On January 29, five days before leaving the public stage, Václav Havel flew to Bratislava, the capital of Slovakia and the scene of the greatest political humiliation of his career. At the Prague airport, he seemed anxious and slightly nervous as he told Czech journalists that this visit was meant as a kind of “closing of the circle,” but as it turned out he needn’t have worried. From the time he and his second wife, Dagmar, walked down the red carpet rolled out for him at the Bratislava airport until the final round of drinks in a crowded wine cellar late that evening, Havel met with nothing but warmth and gratitude from the Slovaks who turned out to bid him farewell. Ironically, his final foreign visit as president of the Czech Republic felt more like a homecoming.
The specter of Slovak nationalism had haunted Havel’s first two terms as president of Czechoslovakia, the first from December 29, 1989, to June 1990, and the second until his resignation in July 1992. As president, he had agreed to, and in some cases encouraged, a series of devolutionary concessions—starting with a change in the name of the country—to help satisfy Slovak demands for more autonomy. But each concession seemed only to whet the separatist appetite more. In March 1991, when Havel went to Bratislava to confront a demonstration of Slovak nationalists celebrating the fifty-second anniversary of the founding of the wartime Slovak fascist state, an angry mob shouting “Dost’ bolo Havla!“—“We’ve had enough of Havel!”—threw eggs at him. Critics accused him of deliberately provoking the demonstrators, but many Slovaks were appalled.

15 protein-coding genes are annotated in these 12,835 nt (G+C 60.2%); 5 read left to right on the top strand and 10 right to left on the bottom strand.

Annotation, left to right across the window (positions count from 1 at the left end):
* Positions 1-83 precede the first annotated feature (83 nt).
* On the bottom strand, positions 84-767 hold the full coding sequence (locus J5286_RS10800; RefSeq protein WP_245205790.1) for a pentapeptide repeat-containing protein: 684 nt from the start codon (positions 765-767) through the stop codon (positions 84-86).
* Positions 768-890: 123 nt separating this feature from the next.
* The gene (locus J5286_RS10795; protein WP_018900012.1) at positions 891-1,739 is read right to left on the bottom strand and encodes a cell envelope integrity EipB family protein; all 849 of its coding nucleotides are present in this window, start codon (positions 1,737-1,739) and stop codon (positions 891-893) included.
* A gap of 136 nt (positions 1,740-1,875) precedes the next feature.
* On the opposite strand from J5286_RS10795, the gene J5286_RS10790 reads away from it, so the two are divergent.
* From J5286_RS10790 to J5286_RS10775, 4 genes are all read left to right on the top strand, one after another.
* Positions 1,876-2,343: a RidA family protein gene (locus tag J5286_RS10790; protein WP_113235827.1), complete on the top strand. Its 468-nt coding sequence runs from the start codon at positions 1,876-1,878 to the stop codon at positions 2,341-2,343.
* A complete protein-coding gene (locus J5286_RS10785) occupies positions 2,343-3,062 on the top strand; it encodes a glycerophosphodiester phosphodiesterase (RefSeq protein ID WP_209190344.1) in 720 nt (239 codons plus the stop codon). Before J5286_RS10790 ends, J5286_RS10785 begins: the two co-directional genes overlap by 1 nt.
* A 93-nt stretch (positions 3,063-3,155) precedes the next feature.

Until that point in his presidency, Havel had relied, mostly successfully, on his extraordinary popularity and charisma to prevail in situations where his constitutional powers fell short. But the dangers posed by Slovak nationalism—which by now had become mixed with fears in Slovakia that the pace of economic reforms was too rapid—were of a different order. Havel must have known, certainly after his foray into Bratislava, that neither the constitution nor his personal authority would be enough to save the country. That December, Havel made an eloquent appeal to the Federal Assembly for greater presidential powers to deal with a possible separation crisis. It turned him down.
Then, in the elections of June 1992, parties led by the right-wing economist Václav Klaus in the Czech lands and Vladimír Meciar in Slovakia predictably won enough seats to make it impossible to form a working government without compromises that neither was willing to make. While Havel stood helplessly by, the two men agreed to divide the country. In mid-July, the Slovak National Council declared Slovakia “sovereign” and the same day Havel, arguing that he had taken an oath to preserve the federation and that this was no longer possible, resigned. The two republics became separate countries on January 1, 1993.
In retrospect, it was done efficiently and peacefully (an important achievement at a time when bloody succession wars were raging in the former Yugoslavia),…
This article is available to online subscribers only.
Please choose from one of the options below to access this article:
Purchase a print premium subscription (20 issues per year) and also receive online access to all content on nybooks.com.
Purchase an Online Edition subscription and receive full access to all articles published by the Review since 1963.
Purchase a trial Online Edition subscription and receive unlimited access for one week to all the content on nybooks.com.